The substance of an address delivered by Bro John Martin on 1 October 1966, to the young people gathered at the Victor Harbor Study Weekend to discuss the psalms.

Brother Chairman, brothers and sisters, and my dear young people.

If someone were to ask you what was the highest form of voluntary worship that you could offer to God in heaven, what would you say?

No doubt, young people, the answer would be according to our temperament and in accordance with the facets of the Word which have been impressed upon our various mentalities.

If someone were to ask you further, is there anywhere in the Word of God which describes for us what that highest form of worship is—would you say that there is a verse that could describe that for you? We read in the Scriptures something profound and significant—that, without a shadow of a doubt, there is no higher form of worship which we as human beings can offer unto God, than that of thanksgiving. There isn’t any higher form than that, and God Himself has set forth in His Word this principle. You can’t offer anything higher than that, than thanksgiving.

And how do we know that? I want every one of you to turn to Leviticus 7, and I want to show you, young people, that this principle is clearly and beautifully set forth in the elements of the Law. Now remember this, that this verse of Scripture is going to put beyond all doubt the fact that as far as God is concerned, there is no higher form of worship than thanksgiving. This verse deals with what is known in the Law as the law of the peace offering. Now, you ask yourself the question, what has this got to do with the subject? I am going to show you it’s got everything to do with it, for I believe that many of the psalms were written on and around this very verse of Scripture.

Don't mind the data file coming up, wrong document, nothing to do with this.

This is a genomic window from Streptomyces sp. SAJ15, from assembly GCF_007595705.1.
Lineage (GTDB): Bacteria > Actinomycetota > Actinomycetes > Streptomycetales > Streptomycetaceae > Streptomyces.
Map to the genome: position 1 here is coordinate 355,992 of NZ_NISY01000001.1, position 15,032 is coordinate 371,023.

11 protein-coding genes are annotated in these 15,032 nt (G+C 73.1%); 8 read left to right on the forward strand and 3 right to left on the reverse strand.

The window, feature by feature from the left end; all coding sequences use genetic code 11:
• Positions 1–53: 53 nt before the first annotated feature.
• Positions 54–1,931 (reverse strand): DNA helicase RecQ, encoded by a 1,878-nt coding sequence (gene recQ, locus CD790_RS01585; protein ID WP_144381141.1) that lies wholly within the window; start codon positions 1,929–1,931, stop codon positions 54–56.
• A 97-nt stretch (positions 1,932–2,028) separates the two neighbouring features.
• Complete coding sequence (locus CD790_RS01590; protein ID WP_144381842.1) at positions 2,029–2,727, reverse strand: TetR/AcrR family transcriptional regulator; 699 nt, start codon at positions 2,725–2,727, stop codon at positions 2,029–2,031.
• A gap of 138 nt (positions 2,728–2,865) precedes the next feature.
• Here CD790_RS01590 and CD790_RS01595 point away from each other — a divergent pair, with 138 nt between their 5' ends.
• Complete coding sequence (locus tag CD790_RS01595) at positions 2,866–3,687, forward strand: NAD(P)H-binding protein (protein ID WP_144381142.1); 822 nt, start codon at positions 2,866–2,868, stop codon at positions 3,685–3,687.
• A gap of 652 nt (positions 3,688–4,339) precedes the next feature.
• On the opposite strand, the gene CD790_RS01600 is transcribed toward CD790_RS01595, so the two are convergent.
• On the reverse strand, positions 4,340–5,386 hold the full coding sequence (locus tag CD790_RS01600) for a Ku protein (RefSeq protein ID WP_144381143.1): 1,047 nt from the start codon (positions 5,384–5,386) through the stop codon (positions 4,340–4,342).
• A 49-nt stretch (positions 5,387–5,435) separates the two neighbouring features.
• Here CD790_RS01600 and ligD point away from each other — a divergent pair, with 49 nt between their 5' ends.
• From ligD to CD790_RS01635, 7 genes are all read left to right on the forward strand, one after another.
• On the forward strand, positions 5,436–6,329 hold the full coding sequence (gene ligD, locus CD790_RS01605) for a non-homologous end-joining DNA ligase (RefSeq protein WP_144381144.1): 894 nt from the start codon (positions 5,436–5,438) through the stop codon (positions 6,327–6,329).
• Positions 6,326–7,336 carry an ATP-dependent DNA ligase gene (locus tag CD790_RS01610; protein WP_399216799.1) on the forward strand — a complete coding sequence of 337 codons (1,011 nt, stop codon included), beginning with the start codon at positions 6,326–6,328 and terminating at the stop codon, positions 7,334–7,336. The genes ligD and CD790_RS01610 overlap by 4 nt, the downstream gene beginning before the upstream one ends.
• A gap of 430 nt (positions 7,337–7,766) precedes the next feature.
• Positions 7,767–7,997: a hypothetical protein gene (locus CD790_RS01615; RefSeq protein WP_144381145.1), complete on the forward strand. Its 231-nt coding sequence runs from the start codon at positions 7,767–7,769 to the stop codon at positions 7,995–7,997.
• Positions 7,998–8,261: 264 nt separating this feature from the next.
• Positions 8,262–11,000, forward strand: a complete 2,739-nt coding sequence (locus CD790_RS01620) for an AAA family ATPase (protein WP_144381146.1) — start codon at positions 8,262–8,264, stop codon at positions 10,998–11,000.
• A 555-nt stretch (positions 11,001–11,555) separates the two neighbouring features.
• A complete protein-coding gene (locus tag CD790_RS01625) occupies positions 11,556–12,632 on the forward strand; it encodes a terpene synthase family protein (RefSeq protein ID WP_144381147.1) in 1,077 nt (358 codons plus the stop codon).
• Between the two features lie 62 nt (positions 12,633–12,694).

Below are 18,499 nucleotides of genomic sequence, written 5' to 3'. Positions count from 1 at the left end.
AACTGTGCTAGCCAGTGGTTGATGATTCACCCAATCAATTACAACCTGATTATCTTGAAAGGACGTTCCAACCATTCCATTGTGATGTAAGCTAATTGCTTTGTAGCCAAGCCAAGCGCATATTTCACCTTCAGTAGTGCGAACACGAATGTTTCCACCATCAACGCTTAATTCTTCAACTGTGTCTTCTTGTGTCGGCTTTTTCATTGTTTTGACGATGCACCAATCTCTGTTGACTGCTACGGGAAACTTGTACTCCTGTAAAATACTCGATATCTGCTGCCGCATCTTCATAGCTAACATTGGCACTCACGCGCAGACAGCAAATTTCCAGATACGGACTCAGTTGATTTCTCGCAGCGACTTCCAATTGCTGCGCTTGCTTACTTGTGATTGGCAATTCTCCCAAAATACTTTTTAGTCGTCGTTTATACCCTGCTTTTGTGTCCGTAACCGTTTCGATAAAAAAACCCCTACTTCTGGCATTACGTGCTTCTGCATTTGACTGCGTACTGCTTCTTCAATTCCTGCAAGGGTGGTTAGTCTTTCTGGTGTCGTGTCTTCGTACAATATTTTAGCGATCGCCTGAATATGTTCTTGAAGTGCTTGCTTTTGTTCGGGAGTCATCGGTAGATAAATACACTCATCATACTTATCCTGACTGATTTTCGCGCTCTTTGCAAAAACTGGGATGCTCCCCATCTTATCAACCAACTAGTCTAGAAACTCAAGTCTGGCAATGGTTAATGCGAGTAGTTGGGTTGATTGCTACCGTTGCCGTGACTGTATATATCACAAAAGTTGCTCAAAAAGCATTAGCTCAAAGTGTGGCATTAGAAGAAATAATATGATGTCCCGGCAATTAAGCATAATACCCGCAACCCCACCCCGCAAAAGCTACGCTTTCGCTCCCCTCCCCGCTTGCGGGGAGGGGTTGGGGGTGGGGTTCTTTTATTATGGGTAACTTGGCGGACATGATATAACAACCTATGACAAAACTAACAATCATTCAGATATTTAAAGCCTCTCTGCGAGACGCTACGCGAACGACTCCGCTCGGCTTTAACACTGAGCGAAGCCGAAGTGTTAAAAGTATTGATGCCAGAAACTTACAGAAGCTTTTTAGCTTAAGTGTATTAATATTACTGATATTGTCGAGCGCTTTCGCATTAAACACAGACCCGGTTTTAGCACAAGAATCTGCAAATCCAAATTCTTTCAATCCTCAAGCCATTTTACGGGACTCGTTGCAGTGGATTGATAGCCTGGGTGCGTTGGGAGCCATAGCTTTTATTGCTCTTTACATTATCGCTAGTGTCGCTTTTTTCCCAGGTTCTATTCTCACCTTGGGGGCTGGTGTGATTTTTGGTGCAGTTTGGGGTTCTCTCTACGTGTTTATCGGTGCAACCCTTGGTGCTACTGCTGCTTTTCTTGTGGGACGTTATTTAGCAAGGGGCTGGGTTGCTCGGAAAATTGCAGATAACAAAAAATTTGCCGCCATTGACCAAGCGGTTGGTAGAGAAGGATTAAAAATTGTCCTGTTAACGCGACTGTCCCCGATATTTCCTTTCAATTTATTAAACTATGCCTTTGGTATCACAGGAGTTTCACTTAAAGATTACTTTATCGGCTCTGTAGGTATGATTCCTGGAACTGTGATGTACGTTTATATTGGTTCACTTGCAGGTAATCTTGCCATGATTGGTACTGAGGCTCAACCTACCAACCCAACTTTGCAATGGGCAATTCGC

What was the peace offering? It was the one offering under the Law of Moses which was offered as a spontaneous gesture on the part of the offeror. He had been called to offer the sin offering; he had been obligated to do that. He couldn’t escape it; he had to make a sin offering if he sinned. Under the various aspects of the Law, he was obligated to make a burnt offering, but one thing he could give of his own heart, which he was under no compulsion to give, was the peace offering. This was essentially the man’s own offering. Out of his own heart, he could give this offering, and there were three distinct types of peace offerings, and they were: (1) the thanksgiving offering, (2) the vow offering, and (3) the voluntary offering.